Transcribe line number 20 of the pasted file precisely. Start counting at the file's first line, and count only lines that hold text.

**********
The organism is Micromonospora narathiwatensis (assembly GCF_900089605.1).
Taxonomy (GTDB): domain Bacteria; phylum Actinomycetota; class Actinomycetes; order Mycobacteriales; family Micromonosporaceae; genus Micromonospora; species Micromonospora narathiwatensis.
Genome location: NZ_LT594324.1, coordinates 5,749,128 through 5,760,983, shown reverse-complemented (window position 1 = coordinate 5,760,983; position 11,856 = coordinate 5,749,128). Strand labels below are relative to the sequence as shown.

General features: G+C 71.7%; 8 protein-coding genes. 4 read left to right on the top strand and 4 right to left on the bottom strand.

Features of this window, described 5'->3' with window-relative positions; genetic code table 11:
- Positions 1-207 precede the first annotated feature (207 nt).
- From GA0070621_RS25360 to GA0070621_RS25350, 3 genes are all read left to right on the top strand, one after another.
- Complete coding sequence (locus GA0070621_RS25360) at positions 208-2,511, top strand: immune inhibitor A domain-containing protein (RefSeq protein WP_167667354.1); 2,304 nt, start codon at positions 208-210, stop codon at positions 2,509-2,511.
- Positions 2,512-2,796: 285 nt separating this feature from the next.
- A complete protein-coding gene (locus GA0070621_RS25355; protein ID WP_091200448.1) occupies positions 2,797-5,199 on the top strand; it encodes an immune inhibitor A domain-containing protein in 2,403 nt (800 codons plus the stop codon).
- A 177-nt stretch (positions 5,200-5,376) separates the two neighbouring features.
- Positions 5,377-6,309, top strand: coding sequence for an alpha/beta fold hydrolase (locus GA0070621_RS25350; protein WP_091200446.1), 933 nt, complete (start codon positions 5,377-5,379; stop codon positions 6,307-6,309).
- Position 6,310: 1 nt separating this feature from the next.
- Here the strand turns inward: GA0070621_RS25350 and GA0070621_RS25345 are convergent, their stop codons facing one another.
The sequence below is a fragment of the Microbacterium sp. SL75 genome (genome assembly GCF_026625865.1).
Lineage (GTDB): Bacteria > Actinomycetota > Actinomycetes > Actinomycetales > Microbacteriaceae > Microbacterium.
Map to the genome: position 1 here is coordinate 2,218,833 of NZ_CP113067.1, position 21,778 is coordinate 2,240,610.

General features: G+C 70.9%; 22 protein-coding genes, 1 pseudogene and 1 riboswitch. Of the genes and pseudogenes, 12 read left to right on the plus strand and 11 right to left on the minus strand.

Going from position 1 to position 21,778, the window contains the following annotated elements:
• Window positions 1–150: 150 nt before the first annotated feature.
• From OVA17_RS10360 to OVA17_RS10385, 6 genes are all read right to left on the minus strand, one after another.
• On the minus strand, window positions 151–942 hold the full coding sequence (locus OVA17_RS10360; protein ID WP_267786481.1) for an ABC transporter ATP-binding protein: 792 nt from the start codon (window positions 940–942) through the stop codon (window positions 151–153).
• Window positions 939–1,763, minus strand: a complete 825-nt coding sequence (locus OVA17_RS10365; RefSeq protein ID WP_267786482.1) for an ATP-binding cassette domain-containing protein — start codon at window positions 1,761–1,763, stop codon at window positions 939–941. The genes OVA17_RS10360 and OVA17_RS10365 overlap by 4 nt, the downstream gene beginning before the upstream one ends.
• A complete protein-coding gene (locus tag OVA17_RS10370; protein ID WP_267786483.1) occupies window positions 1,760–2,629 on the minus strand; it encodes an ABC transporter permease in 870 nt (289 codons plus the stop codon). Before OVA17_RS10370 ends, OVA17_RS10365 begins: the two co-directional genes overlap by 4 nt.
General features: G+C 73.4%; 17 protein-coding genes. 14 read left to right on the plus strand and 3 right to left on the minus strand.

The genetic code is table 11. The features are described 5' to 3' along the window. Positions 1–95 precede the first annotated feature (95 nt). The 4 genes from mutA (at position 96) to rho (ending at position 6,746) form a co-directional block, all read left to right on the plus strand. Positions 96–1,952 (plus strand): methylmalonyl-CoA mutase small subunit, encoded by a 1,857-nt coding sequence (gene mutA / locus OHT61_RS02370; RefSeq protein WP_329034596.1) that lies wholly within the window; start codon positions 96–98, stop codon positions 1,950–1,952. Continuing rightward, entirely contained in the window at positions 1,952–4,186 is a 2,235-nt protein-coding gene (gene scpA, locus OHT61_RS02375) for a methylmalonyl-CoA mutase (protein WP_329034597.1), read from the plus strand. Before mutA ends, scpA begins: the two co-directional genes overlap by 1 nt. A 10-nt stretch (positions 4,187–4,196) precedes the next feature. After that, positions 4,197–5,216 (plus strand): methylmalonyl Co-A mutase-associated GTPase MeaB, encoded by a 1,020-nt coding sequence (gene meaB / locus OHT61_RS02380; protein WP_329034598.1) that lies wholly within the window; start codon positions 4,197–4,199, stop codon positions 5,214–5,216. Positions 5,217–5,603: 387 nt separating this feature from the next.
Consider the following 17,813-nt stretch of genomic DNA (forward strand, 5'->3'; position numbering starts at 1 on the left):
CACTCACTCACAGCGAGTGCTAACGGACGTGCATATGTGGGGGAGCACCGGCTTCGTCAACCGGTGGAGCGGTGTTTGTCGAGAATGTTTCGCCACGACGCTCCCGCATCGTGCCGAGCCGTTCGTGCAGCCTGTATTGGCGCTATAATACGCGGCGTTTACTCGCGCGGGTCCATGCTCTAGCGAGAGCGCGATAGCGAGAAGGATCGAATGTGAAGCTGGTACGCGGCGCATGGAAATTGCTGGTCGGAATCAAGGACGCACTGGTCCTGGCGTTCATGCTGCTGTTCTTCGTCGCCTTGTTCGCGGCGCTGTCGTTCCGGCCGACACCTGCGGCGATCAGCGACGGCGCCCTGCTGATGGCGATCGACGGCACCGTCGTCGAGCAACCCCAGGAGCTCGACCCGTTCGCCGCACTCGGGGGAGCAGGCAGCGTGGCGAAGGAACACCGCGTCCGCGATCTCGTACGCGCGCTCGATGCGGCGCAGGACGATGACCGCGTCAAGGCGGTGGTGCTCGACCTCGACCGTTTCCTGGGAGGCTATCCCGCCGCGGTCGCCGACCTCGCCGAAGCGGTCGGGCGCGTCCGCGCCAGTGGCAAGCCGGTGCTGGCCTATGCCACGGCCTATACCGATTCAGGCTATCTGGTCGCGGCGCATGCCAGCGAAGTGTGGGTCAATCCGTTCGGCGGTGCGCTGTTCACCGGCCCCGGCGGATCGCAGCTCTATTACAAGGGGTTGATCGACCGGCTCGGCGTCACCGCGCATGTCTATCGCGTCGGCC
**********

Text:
• Window positions 1–150: 150 nt before the first annotated feature.